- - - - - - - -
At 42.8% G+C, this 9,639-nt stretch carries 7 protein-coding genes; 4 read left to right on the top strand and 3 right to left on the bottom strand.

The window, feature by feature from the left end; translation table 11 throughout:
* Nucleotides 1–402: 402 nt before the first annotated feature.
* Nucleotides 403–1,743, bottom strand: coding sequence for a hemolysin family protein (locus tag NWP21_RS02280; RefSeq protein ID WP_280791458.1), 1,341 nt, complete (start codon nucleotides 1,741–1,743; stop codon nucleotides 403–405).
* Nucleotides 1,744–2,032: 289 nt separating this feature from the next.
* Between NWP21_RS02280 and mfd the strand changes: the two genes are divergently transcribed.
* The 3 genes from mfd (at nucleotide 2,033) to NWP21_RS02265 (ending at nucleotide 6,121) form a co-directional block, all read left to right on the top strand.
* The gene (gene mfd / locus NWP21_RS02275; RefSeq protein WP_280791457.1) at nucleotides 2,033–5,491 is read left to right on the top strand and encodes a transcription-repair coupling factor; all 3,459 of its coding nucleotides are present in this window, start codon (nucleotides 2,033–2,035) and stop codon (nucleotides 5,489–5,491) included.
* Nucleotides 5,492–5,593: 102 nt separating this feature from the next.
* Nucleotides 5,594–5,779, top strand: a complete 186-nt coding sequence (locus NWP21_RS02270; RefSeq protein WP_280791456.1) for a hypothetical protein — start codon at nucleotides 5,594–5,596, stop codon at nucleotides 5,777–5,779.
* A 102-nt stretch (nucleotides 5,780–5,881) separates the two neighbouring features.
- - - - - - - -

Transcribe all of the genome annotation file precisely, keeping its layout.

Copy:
At 42.8% G+C, this 9,639-nt stretch carries 7 protein-coding genes; 4 read left to right on the top strand and 3 right to left on the bottom strand.

The window, feature by feature from the left end; translation table 11 throughout:
* Nucleotides 1–402: 402 nt before the first annotated feature.
* Nucleotides 403–1,743, bottom strand: coding sequence for a hemolysin family protein (locus tag NWP21_RS02280; RefSeq protein ID WP_280791458.1), 1,341 nt, complete (start codon nucleotides 1,741–1,743; stop codon nucleotides 403–405).
* Nucleotides 1,744–2,032: 289 nt separating this feature from the next.
* Between NWP21_RS02280 and mfd the strand changes: the two genes are divergently transcribed.
* The 3 genes from mfd (at nucleotide 2,033) to NWP21_RS02265 (ending at nucleotide 6,121) form a co-directional block, all read left to right on the top strand.
* The gene (gene mfd / locus NWP21_RS02275; RefSeq protein WP_280791457.1) at nucleotides 2,033–5,491 is read left to right on the top strand and encodes a transcription-repair coupling factor; all 3,459 of its coding nucleotides are present in this window, start codon (nucleotides 2,033–2,035) and stop codon (nucleotides 5,489–5,491) included.
* Nucleotides 5,492–5,593: 102 nt separating this feature from the next.
* Nucleotides 5,594–5,779, top strand: a complete 186-nt coding sequence (locus NWP21_RS02270; RefSeq protein WP_280791456.1) for a hypothetical protein — start codon at nucleotides 5,594–5,596, stop codon at nucleotides 5,777–5,779.
* A 102-nt stretch (nucleotides 5,780–5,881) separates the two neighbouring features.